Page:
But it does work. It really really does. We%26rsquo;ve used it, we%26rsquo;ve fragged with it, and it felt great. But we%26rsquo;re getting ahead of ourselves. Just how in the hell does this mystical tech do it anyway?
After repeated explanations fromOCZ Technology%26rsquo;s very patient Dr Michael Schuette, our science-blitzed eyes finally became less glazed, and we came to understand it as this: Rather than operating in terms of thinking %26ldquo;Go left, go right, jump, fire%26rdquo;, the system uses different intensities of thought like the different gears of a car. It%26rsquo;s not what you%26rsquo;re thinking, it%26rsquo;s how hard you%26rsquo;re thinking. An easy five-minute calibration lets you map the keystrokes used by the game to any %26lsquo;gear%26rsquo; of thought you want, and then you%26rsquo;re away. Just picture your mind as an analogue stick with different actions assigned the further you push it. The system can also measure horizontal eye movement on the same sliding scale, and both control inputs can be set up to run in conjunction with each other.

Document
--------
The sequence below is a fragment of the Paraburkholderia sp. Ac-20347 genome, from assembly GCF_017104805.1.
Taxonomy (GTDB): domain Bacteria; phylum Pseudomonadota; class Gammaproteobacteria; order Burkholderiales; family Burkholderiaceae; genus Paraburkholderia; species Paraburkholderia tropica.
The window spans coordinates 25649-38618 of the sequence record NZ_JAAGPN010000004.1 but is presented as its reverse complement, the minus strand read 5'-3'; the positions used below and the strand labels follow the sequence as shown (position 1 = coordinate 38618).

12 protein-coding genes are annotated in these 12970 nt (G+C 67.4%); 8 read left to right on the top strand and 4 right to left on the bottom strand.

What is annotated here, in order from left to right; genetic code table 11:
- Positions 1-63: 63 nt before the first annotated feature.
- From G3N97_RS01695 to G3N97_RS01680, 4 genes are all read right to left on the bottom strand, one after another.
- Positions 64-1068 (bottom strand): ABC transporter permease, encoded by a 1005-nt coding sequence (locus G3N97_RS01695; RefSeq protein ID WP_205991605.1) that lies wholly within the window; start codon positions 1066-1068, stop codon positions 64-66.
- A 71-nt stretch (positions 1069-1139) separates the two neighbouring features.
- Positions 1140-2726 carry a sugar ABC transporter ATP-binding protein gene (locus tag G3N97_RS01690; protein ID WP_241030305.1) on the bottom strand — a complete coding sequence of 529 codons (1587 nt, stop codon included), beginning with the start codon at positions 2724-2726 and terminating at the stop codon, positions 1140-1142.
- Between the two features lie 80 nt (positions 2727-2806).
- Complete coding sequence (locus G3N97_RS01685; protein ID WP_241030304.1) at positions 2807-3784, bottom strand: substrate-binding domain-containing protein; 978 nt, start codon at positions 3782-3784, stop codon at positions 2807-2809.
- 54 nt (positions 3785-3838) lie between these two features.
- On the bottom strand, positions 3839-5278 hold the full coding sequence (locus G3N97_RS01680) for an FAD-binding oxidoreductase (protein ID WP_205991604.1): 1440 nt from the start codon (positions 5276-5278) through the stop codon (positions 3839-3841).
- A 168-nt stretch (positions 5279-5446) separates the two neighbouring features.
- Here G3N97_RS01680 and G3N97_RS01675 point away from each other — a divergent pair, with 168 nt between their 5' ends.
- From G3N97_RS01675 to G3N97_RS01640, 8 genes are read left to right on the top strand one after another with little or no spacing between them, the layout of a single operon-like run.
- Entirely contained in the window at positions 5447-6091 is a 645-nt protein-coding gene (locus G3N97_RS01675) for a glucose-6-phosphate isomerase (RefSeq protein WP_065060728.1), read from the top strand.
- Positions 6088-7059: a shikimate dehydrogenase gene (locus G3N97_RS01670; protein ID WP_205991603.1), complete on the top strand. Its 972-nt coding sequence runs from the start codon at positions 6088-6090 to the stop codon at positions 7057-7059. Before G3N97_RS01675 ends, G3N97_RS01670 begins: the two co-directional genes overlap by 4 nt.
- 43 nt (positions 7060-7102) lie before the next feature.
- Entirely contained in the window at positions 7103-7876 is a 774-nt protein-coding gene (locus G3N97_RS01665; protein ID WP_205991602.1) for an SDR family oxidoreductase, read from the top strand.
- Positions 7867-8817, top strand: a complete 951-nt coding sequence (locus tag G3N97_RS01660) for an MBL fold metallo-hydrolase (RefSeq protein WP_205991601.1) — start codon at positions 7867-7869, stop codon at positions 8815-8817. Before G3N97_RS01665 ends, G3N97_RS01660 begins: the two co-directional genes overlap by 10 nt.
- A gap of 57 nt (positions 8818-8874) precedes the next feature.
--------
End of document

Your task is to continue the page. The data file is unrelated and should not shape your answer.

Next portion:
With a comprehensive set of customisation options, you can calibrate your brain to activate any combination of controls you like, and by playing around with things like keystroke repetition and delay times it%26rsquo;s actually possible to pre-program sets of actions like a keyboard macro, or one of those old %26lsquo;90s joypads with all the Street Fighter II moves programmed in.